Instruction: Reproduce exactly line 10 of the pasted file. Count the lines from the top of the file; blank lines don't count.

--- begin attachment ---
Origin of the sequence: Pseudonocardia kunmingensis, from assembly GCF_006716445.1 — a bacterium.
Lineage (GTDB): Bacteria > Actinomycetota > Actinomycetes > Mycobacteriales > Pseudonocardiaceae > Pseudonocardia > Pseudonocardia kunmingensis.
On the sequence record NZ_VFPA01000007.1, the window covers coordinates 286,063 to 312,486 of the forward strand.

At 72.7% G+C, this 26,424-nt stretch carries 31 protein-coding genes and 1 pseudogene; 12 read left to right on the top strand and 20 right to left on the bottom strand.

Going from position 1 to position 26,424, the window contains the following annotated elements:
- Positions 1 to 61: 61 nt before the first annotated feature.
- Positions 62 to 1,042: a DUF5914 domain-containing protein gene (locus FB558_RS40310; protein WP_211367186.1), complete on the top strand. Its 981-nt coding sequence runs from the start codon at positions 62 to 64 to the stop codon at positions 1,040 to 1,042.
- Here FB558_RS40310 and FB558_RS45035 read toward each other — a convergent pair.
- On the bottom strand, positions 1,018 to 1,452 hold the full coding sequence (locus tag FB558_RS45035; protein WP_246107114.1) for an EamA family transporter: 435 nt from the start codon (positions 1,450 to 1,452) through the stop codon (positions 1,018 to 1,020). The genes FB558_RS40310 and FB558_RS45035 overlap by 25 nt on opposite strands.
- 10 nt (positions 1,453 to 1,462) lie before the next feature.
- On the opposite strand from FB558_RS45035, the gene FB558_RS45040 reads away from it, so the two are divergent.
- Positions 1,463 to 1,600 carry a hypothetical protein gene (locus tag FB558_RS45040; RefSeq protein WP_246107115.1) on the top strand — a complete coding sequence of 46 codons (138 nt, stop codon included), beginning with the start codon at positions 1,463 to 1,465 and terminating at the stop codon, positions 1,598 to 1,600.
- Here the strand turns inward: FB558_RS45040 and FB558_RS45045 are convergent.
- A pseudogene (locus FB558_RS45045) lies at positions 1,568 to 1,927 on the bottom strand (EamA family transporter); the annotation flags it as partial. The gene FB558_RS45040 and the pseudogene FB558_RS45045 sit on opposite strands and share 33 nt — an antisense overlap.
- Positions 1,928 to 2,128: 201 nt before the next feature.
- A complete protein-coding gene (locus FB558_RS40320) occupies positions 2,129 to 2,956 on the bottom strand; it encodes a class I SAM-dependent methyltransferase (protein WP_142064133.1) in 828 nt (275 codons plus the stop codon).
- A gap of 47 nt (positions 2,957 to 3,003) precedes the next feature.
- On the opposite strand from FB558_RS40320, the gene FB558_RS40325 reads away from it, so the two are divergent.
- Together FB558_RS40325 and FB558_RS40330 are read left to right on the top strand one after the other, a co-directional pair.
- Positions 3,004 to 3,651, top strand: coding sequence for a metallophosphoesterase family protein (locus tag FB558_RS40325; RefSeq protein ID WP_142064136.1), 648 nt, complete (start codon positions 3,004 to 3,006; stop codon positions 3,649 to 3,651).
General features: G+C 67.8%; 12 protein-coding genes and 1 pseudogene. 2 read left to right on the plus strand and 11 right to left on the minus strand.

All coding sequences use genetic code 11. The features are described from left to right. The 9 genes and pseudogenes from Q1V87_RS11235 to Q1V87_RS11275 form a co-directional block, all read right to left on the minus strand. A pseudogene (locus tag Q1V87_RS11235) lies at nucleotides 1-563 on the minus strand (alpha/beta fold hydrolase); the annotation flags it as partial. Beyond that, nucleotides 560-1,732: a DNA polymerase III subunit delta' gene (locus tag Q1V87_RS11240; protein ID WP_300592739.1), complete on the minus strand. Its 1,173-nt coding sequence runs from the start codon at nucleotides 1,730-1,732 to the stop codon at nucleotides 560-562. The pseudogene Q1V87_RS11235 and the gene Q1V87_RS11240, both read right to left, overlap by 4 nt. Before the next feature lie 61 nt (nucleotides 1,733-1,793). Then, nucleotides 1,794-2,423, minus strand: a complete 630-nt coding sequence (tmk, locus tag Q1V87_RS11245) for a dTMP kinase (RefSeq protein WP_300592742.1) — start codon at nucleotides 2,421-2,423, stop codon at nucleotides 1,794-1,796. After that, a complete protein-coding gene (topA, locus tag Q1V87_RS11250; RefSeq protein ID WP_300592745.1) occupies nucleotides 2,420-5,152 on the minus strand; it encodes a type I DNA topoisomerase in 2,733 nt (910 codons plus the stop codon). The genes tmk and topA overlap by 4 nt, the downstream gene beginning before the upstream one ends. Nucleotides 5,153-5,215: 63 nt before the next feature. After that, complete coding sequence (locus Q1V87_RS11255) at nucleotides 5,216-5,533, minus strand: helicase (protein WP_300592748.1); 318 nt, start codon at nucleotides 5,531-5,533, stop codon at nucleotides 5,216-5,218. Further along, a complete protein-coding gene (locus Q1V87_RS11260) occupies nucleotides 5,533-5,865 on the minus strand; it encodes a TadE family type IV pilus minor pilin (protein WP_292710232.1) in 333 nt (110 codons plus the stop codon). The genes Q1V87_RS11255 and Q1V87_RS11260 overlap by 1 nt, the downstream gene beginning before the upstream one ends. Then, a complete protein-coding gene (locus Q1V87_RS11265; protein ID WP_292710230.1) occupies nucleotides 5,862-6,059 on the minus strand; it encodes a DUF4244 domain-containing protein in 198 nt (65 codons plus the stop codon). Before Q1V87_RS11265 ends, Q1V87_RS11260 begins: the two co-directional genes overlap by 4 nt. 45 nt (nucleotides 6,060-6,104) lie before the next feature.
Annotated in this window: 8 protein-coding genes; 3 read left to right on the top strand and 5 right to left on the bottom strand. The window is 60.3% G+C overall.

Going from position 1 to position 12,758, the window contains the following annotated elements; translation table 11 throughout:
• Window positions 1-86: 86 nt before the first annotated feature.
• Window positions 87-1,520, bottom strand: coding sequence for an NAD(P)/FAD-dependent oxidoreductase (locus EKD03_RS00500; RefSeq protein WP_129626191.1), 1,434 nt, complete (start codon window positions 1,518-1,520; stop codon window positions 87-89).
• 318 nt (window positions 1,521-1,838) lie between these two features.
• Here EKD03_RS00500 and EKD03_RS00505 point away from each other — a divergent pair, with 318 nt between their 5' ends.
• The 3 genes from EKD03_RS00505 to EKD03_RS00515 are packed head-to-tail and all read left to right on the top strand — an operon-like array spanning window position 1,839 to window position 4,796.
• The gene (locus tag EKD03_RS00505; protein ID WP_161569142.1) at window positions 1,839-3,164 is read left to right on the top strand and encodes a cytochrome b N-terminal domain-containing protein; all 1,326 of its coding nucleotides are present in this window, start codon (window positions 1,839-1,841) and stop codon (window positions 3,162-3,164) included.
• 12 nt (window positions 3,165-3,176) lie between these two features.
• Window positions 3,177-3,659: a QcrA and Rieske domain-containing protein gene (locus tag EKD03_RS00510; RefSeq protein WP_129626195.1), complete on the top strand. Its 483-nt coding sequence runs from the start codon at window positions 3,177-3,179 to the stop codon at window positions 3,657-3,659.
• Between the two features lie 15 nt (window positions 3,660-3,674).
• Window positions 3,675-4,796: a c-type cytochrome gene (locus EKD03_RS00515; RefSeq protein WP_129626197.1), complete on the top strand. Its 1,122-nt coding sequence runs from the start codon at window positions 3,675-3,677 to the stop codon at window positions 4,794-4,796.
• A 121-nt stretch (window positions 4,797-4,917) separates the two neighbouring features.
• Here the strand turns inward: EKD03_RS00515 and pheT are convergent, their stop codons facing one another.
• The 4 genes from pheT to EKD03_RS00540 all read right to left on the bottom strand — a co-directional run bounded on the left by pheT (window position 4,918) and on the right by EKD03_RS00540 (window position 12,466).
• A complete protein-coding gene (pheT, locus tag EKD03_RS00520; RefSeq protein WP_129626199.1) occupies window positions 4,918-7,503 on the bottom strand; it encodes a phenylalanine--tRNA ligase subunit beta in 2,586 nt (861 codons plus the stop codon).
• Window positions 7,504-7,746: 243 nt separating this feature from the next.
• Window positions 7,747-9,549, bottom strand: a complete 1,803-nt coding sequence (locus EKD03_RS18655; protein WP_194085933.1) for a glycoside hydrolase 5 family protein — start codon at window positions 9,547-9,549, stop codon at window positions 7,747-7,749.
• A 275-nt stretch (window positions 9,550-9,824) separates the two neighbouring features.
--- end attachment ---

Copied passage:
- 10 nt (positions 1,453 to 1,462) lie before the next feature.